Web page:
THE nation's first medicinal cannabis farm was officially opened at a location near Tamworth on Friday, nearly two years after the Haslam family embarked on a journey that sparked a conversation around Australia.
Acting prime minister Barnaby Joyce, NSW deputy premier Troy Grant and Tamworth Regional Council mayor Col Murray were at the site for the unveiling of 'DanEden', named in honour of the late Daniel Haslam, the man who became the face of the campaign to legalise the use of medicinal cannabis.
Dan lost his battle with cancer last year, but his family, led by mum Lucy, continued the fight and are now determined to not only begin cultivation of the drug, but also establish a wholistic treatment facility for patients.
"For some reason, I feel that we were chosen to make this difficult journey, what started as a desire to help relieve Dan's suffering soon became a chance to represent many thousands of sick Australians," Mrs Haslam said.
"In the last two years we've managed to garner support where previously there was none.
"We've been able to bring Australian political views up to date with current world views," she said.
Mrs Haslam said it would be an opportunity to create a new primary industry in Australia but also said it would lift the profile of Tamworth along the way.
"We see this as an opportunity for the Tamworth region, which supported us so strongly," she said.
Mrs Haslam said there would be an announcement in coming weeks on a partnership that will help facilitate their goals.
"Our partner has the capability to provide the necessary resources and skills to help us achieve our aims for Australia,"she said..
Mr Joyce commended the Haslams on harnessing their grief to do something positive.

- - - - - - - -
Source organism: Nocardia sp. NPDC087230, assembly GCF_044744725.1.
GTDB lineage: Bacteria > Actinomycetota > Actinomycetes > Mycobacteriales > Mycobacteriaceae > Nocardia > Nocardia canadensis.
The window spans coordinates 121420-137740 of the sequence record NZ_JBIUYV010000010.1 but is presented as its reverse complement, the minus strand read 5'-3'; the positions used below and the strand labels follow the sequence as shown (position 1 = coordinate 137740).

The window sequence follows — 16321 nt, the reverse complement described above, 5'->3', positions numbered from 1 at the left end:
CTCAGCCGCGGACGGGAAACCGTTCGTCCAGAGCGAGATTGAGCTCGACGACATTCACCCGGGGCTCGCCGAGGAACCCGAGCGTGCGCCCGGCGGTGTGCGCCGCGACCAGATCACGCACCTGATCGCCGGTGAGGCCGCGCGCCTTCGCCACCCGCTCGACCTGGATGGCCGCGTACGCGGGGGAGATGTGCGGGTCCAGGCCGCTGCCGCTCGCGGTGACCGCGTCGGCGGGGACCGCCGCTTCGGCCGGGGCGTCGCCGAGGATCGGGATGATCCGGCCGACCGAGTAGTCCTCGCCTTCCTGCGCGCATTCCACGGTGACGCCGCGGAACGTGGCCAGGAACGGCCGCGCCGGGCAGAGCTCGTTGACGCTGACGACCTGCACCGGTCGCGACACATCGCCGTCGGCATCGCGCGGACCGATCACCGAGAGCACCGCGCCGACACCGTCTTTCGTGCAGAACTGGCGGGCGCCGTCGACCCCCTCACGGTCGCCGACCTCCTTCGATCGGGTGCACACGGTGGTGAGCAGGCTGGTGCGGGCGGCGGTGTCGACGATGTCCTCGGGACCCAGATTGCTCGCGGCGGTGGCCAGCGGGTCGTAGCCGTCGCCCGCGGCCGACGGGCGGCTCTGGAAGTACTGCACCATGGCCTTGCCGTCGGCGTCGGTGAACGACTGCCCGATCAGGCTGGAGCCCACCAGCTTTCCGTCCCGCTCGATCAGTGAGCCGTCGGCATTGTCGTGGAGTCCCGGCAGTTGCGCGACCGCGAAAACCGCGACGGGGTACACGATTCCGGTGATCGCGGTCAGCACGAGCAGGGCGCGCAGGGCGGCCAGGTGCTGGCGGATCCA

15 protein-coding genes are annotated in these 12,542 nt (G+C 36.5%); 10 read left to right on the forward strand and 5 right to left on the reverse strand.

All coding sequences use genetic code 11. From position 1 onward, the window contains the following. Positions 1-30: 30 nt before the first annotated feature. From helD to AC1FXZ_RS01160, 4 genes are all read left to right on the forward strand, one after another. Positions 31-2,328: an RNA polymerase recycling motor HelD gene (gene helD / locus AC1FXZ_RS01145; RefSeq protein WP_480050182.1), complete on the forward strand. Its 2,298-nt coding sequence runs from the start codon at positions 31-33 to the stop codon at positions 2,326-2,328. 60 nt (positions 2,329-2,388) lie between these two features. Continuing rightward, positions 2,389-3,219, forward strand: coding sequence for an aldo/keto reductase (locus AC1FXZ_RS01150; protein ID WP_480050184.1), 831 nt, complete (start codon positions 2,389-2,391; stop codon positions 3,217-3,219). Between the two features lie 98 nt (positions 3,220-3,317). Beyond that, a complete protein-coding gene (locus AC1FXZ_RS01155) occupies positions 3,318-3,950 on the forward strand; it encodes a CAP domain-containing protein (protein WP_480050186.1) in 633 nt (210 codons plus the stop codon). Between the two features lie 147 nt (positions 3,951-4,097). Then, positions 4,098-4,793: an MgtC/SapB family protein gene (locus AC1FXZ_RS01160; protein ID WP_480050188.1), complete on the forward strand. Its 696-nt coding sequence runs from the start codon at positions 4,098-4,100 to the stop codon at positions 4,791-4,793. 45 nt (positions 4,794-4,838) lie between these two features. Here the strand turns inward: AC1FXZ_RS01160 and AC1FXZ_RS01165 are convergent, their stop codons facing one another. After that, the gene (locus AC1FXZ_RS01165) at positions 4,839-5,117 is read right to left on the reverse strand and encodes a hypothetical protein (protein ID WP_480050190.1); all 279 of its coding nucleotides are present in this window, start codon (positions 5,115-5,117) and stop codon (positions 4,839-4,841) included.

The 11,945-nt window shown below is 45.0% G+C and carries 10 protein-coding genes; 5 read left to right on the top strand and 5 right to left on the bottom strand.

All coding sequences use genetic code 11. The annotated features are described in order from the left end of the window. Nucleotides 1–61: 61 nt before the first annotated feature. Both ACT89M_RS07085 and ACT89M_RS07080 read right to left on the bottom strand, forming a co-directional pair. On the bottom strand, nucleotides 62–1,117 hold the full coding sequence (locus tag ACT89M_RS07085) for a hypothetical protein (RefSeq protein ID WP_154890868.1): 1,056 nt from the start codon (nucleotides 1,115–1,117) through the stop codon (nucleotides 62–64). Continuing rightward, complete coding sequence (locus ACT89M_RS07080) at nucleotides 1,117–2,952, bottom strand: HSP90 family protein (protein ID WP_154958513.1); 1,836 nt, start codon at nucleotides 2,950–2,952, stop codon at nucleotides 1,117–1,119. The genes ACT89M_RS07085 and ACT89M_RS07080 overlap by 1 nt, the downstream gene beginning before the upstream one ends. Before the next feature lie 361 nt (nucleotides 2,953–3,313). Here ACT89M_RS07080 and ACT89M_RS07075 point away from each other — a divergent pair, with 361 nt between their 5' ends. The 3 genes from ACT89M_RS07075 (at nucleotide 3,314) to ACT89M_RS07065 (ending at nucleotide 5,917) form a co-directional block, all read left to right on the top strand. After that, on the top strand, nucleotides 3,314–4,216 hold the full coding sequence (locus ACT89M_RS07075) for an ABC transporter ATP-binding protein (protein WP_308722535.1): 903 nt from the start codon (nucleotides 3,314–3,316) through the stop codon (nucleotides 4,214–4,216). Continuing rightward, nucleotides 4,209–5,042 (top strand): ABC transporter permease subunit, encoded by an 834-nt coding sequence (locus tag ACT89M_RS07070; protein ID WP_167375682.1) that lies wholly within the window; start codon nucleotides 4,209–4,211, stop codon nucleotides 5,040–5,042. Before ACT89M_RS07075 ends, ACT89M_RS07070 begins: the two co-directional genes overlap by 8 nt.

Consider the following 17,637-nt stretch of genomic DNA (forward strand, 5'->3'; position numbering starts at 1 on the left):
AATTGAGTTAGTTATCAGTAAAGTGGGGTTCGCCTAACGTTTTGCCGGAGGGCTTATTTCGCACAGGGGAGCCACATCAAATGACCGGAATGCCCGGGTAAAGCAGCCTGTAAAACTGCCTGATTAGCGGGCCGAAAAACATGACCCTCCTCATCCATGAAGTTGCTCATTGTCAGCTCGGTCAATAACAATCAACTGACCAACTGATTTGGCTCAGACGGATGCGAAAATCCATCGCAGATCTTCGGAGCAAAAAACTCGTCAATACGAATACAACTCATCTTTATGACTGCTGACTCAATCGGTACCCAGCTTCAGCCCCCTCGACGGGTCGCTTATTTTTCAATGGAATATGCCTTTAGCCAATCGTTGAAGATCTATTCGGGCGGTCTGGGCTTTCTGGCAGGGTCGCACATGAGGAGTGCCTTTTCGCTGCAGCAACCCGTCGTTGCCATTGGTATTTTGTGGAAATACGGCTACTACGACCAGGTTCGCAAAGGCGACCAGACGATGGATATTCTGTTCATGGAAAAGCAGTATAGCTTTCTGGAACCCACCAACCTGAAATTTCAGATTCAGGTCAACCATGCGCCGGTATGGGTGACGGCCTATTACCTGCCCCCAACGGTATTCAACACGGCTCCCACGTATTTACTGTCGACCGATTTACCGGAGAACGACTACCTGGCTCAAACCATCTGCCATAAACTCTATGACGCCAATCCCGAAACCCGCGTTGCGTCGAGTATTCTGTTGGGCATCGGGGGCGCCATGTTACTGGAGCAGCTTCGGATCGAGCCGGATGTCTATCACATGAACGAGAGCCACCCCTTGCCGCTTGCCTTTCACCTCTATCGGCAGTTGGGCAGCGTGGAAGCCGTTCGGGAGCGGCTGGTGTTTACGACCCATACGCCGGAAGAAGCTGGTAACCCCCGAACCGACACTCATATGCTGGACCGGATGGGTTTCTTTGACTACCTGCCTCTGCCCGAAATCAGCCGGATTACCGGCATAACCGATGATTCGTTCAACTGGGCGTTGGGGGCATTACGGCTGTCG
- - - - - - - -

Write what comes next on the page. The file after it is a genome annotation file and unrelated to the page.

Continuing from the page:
He also praised the people of Tamworth and New England as "adroit" and "innovative" for seeing what was morally right in the decision and "putting a shoulder to the wheel to make it happen".
Mr Grant joined the chorus of thanks given to the Haslams and said it was "a remarkable personal story that has so much potential for public good".
It was "an issue that may not have been traditionally supported or embraced by the National Party [but] was embraced because it made sense", he said.
"You guys have come so far in such a short space of time."
Cr Murray described Mrs Haslam as a gold medallist in political lobbying.
"If there was a gold medal for political activism and lobbying, that gold medal would be hanging around your neck," he said.
"I don't think in my short time in politics, I've ever seen anything happen so quickly."
However, Mr Joyce stopped short of putting a timeframe on the federal government finalising the medicinal cannabis legislation and said health minister Susan Ley had been very proactive in her work in the area.
"I'm not going to start announcing for Susan Ley her timeframe, but I can absolutely give a warrant that she has been working flat out," he said.
"Take it as motivation; that, if we're here, we're not here to muck about, we're here to make it happen," Mr Joyce said.